Values: Sustainability and Black Lives Matter are just a couple of the movements that this younger cohort embraces and appreciates. They need cultural credibility (the brand’s perceived value relative to consumer values), and the brand story needs to feel authentic and not something made up. This need for authenticity extends to social media, and not just utilizing paid influencers to support the brand, for instance, but providing much more honest communication. And it can’t be emphasized enough: sustainability is highly valued. Again, these qualities and attributes are all driven by the younger generation. They are much more connected compared to the older generation, and when it comes to sustainability and a values-driven strategy, they are very good at spotting green-washing. It doesn’t matter if the brand is super well-known as long as the younger cohort connects to the brand’s values. In contrast, the older generation cares much more about the exclusivity and craftsmanship of a brand. However, even this is changing as the younger generation is also influencing the older generation (for example, their parents and family members) in terms of how they should consume fashion and luxury.
Personalization: Christina Fontana, Fashion and Luxury Director for Tmall in Europe, spoke recently at the FT Fashion and Luxury Summit, where she noted the importance of personalization—the right message, to the right consumer, designed around their curiosity and interest. When you open the T-Mall app, you see brands communicating themselves directly. Luxury jeweller Boucheron, perhaps at one point more readily associated with an older consumer, is on Tmall, and they can push their own message to the younger generation. The brand shares its own story directly, and the younger generation wants to feel they are being communicated with, individually and distinctly. Young people love communicating; they love when brands are playful.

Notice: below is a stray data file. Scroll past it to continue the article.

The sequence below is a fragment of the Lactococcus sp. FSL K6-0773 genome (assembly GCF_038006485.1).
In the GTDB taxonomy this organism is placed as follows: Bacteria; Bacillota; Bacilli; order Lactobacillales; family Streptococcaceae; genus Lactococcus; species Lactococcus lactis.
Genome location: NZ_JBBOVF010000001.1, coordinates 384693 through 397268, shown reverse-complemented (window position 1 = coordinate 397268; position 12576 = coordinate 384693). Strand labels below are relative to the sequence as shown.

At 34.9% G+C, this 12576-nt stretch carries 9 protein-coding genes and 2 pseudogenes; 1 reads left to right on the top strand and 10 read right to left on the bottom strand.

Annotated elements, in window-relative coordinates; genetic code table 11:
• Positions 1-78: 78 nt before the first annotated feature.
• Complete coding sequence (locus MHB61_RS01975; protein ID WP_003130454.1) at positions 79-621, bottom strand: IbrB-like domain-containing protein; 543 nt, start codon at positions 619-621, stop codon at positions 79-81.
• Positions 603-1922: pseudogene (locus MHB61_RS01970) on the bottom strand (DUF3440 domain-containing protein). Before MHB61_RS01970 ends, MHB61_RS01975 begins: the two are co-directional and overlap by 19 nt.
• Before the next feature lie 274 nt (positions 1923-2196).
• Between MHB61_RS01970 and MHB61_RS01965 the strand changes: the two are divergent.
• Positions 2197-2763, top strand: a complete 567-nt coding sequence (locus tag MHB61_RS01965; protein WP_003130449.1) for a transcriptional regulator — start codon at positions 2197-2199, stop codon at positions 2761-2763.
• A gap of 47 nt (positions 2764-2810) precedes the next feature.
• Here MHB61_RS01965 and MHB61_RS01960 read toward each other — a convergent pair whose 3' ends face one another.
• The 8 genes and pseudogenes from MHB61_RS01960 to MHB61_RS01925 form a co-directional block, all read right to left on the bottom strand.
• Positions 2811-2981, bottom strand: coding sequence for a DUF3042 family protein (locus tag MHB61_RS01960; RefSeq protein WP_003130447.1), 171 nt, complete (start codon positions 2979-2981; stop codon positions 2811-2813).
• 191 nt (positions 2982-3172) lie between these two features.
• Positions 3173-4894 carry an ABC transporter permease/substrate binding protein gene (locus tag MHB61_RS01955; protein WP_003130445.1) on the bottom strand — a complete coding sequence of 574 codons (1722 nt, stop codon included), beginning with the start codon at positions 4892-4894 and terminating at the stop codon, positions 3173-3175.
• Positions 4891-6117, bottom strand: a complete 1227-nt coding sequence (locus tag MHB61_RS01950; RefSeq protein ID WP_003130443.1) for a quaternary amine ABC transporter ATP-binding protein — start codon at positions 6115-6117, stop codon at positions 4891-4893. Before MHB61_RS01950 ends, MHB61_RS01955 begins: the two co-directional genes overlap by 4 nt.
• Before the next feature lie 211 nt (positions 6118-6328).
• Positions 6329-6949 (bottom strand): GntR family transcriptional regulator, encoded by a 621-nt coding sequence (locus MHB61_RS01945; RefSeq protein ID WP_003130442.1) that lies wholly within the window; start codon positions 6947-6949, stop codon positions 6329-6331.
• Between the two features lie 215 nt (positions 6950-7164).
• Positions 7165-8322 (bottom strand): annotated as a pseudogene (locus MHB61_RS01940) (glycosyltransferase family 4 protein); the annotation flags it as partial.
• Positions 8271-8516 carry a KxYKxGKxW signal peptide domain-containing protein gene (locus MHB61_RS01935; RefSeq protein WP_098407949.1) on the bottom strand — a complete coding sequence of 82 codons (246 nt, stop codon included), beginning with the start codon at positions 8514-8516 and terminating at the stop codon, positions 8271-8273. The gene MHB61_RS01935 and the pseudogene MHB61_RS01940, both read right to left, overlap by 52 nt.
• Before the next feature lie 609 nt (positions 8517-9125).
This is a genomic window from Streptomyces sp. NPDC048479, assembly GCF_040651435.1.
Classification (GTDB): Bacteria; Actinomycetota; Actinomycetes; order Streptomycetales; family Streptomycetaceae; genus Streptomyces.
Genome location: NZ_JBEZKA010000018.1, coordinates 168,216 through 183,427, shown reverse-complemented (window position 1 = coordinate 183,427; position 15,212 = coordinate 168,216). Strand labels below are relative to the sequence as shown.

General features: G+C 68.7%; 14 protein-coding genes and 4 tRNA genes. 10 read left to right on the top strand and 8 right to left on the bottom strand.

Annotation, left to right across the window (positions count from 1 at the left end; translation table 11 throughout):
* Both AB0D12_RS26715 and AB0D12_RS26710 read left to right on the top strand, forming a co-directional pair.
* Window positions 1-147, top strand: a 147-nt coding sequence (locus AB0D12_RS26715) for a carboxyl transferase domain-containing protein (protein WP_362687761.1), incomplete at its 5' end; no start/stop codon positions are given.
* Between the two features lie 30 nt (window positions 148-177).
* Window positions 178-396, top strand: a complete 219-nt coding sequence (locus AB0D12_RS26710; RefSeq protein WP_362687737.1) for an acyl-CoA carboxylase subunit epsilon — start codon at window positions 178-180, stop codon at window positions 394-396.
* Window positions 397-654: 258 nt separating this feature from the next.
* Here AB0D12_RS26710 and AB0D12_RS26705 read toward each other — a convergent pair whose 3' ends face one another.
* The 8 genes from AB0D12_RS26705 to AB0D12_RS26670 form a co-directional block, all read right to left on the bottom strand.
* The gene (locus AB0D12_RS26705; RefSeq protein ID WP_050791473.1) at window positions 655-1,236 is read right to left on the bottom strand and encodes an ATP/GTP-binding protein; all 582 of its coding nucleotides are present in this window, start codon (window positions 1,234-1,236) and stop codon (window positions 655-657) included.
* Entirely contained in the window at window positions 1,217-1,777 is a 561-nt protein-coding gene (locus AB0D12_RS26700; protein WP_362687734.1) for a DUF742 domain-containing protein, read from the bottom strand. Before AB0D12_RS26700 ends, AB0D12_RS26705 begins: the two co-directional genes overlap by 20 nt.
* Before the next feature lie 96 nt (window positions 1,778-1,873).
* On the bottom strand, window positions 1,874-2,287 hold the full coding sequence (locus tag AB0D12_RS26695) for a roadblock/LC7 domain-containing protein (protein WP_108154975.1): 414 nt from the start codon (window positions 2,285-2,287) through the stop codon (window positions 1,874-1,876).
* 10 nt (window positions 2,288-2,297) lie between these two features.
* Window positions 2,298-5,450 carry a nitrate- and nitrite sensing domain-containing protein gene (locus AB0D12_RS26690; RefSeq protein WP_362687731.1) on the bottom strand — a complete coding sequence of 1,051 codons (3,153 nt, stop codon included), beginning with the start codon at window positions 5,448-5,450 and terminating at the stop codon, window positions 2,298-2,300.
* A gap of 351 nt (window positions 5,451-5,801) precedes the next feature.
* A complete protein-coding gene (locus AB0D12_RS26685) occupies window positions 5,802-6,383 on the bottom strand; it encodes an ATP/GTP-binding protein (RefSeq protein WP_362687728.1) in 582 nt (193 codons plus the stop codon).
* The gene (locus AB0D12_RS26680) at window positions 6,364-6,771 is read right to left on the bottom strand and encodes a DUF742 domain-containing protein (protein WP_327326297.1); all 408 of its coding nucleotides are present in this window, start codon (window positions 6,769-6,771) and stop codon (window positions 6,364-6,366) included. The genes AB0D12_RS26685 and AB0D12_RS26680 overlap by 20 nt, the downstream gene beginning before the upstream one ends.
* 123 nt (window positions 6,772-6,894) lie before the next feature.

In the past, a tailored approach would be used, and typically associated with haute couture, with a tailor-made dress or suit, or a one-of-a-kind handbag. Now we see this extended to the online space, particularly among the Chinese consumers and Chinese social media, which is much more advanced than Europe. I wouldn’t be surprised to see almost all of our social media now being completely tailored. I believe this is the way of the future.
Luxury jeweller Boucheron with their digital cat mascot Wladimir on Tmall connecting with a younger audience.
Photo source: Mazarine
Choices: The rise of the second-hand and rental, circular business model is also thanks to the younger generation. In fashion, they value history and they value authenticity. While a younger consumer may not have the ability to pay full price for a Chanel jacket, they will buy it on one of the resale channels, and perhaps in the future, the same consumer will buy it from the store at full price. That’s one point; the second point again revolves around sustainability. Second-hand is a much more sustainable model of shopping and consuming fashion, which has great appeal to the younger generation.
For more on the rise of the second-hand and rental business model, please see my article, “The Luxury Industry After Covid: Key Trends.”
Fashion clothes rentals. Photo source: Business Insider